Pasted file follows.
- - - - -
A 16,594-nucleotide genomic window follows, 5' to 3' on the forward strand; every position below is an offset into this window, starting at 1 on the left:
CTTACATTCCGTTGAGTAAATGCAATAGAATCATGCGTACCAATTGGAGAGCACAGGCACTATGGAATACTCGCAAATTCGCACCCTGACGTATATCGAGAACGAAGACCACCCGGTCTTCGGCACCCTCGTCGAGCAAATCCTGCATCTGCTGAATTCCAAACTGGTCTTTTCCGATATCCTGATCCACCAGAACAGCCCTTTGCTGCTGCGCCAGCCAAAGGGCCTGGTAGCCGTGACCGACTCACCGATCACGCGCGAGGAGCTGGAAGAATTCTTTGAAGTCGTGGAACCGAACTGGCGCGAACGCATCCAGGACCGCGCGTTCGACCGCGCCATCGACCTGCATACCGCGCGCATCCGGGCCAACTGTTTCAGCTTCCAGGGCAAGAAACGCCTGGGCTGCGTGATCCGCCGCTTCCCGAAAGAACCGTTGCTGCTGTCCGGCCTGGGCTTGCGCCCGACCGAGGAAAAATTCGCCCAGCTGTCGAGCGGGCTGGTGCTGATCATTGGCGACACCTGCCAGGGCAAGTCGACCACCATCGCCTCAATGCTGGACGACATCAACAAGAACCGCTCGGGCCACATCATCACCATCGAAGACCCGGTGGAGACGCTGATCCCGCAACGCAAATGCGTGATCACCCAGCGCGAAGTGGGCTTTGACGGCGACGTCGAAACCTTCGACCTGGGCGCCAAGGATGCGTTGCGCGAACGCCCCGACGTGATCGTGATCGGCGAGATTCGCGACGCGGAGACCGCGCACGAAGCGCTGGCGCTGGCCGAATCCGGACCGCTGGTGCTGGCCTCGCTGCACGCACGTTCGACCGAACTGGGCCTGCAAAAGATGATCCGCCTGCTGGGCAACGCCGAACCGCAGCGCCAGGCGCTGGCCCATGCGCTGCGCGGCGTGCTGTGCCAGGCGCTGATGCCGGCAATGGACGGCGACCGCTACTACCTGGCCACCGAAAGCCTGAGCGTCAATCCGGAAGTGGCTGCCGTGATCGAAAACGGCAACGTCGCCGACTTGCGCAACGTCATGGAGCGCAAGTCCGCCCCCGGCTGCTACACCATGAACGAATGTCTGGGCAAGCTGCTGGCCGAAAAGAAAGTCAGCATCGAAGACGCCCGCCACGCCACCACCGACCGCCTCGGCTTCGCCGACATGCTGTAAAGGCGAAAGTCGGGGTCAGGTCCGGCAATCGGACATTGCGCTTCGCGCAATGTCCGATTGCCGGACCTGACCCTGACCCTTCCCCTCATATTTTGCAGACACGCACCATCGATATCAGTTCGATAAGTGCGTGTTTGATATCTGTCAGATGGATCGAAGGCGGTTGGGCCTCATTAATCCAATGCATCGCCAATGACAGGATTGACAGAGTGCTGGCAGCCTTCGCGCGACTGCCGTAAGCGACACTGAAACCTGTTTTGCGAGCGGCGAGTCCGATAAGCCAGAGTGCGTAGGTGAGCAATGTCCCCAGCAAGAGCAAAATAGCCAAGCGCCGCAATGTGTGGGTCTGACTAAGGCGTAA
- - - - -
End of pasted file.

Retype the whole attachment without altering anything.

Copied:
A 16,594-nucleotide genomic window follows, 5' to 3' on the forward strand; every position below is an offset into this window, starting at 1 on the left:
CTTACATTCCGTTGAGTAAATGCAATAGAATCATGCGTACCAATTGGAGAGCACAGGCACTATGGAATACTCGCAAATTCGCACCCTGACGTATATCGAGAACGAAGACCACCCGGTCTTCGGCACCCTCGTCGAGCAAATCCTGCATCTGCTGAATTCCAAACTGGTCTTTTCCGATATCCTGATCCACCAGAACAGCCCTTTGCTGCTGCGCCAGCCAAAGGGCCTGGTAGCCGTGACCGACTCACCGATCACGCGCGAGGAGCTGGAAGAATTCTTTGAAGTCGTGGAACCGAACTGGCGCGAACGCATCCAGGACCGCGCGTTCGACCGCGCCATCGACCTGCATACCGCGCGCATCCGGGCCAACTGTTTCAGCTTCCAGGGCAAGAAACGCCTGGGCTGCGTGATCCGCCGCTTCCCGAAAGAACCGTTGCTGCTGTCCGGCCTGGGCTTGCGCCCGACCGAGGAAAAATTCGCCCAGCTGTCGAGCGGGCTGGTGCTGATCATTGGCGACACCTGCCAGGGCAAGTCGACCACCATCGCCTCAATGCTGGACGACATCAACAAGAACCGCTCGGGCCACATCATCACCATCGAAGACCCGGTGGAGACGCTGATCCCGCAACGCAAATGCGTGATCACCCAGCGCGAAGTGGGCTTTGACGGCGACGTCGAAACCTTCGACCTGGGCGCCAAGGATGCGTTGCGCGAACGCCCCGACGTGATCGTGATCGGCGAGATTCGCGACGCGGAGACCGCGCACGAAGCGCTGGCGCTGGCCGAATCCGGACCGCTGGTGCTGGCCTCGCTGCACGCACGTTCGACCGAACTGGGCCTGCAAAAGATGATCCGCCTGCTGGGCAACGCCGAACCGCAGCGCCAGGCGCTGGCCCATGCGCTGCGCGGCGTGCTGTGCCAGGCGCTGATGCCGGCAATGGACGGCGACCGCTACTACCTGGCCACCGAAAGCCTGAGCGTCAATCCGGAAGTGGCTGCCGTGATCGAAAACGGCAACGTCGCCGACTTGCGCAACGTCATGGAGCGCAAGTCCGCCCCCGGCTGCTACACCATGAACGAATGTCTGGGCAAGCTGCTGGCCGAAAAGAAAGTCAGCATCGAAGACGCCCGCCACGCCACCACCGACCGCCTCGGCTTCGCCGACATGCTGTAAAGGCGAAAGTCGGGGTCAGGTCCGGCAATCGGACATTGCGCTTCGCGCAATGTCCGATTGCCGGACCTGACCCTGACCCTTCCCCTCATATTTTGCAGACACGCACCATCGATATCAGTTCGATAAGTGCGTGTTTGATATCTGTCAGATGGATCGAAGGCGGTTGGGCCTCATTAATCCAATGCATCGCCAATGACAGGATTGACAGAGTGCTGGCAGCCTTCGCGCGACTGCCGTAAGCGACACTGAAACCTGTTTTGCGAGCGGCGAGTCCGATAAGCCAGAGTGCGTAGGTGAGCAATGTCCCCAGCAAGAGCAAAATAGCCAAGCGCCGCAATGTGTGGGTCTGACTAAGGCGTAA